E-government was a promising attempt to change the way political societies are governed – it can hardly be denied that proper automation significantly improves efficiency in terms of costs, time and quality of the automated process and its result. Also self-service – an integral part of the e-government vision, is another undeniable step in the evolution towards satisfying the expectations of emerging generations, with self-service check-outs in shops, ATMs, e-banking, self-service posting of letters, self-service hotels, (and not to forget the easily overlookable wide range of self-service provided by ubiquitous ICT devices), all being living proofs of the success of this paradigm.

But can e-government at all sustain? In his study on the computability of legal relations Paulin [4] touched upon the concept of e-government (un-)sustainability, which we shall here further elaborate and discuss. The discussion on e-government (un-)sustainability is essential to understand the entanglement of the bureaucracy and e-government artefacts, which results in a situation where the latter assumes a supportive role to the former, which further strengthens the dependency of the bureaucracy by the state.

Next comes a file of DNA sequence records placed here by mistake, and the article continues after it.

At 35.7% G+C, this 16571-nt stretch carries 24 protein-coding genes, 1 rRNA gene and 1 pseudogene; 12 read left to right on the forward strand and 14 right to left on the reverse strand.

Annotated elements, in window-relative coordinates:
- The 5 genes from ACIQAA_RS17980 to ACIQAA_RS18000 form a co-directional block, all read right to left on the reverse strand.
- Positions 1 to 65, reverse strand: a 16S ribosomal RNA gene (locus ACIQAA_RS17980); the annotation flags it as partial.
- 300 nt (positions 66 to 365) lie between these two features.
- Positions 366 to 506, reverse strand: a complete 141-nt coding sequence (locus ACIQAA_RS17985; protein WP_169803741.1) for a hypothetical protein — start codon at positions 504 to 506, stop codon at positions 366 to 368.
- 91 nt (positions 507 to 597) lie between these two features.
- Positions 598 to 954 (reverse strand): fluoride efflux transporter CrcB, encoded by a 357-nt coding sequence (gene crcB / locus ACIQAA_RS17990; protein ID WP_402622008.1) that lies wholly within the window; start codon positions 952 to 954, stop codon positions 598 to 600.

The aim of this paper is to raise awareness for the pioneering topic of e-government sustainability research. In section 2 we shall elaborate the three hazards of e-government which render screen-/system-level bureaucracies unsustainable; then, in section 3 we shall deliberate the requirements for sustainable government by means of ICT systems and draw our conclusions.

Hazards of e-Government

Paulin [4] introduced three hazards that influence the sustainability of e-government as it has been deployed during the last two decades: (I) e-government systems have an implied expiration date, (II) e-government introduces technical monopolization and exclusion, and (III) e-government systems do not adhere to the principle of legal certainty. Due to this hazards, which we shall elaborate further below, e-government cannot act as a sustainable system-of-systems, but can be regarded only as a pioneering attempt before a sustainable solution is found.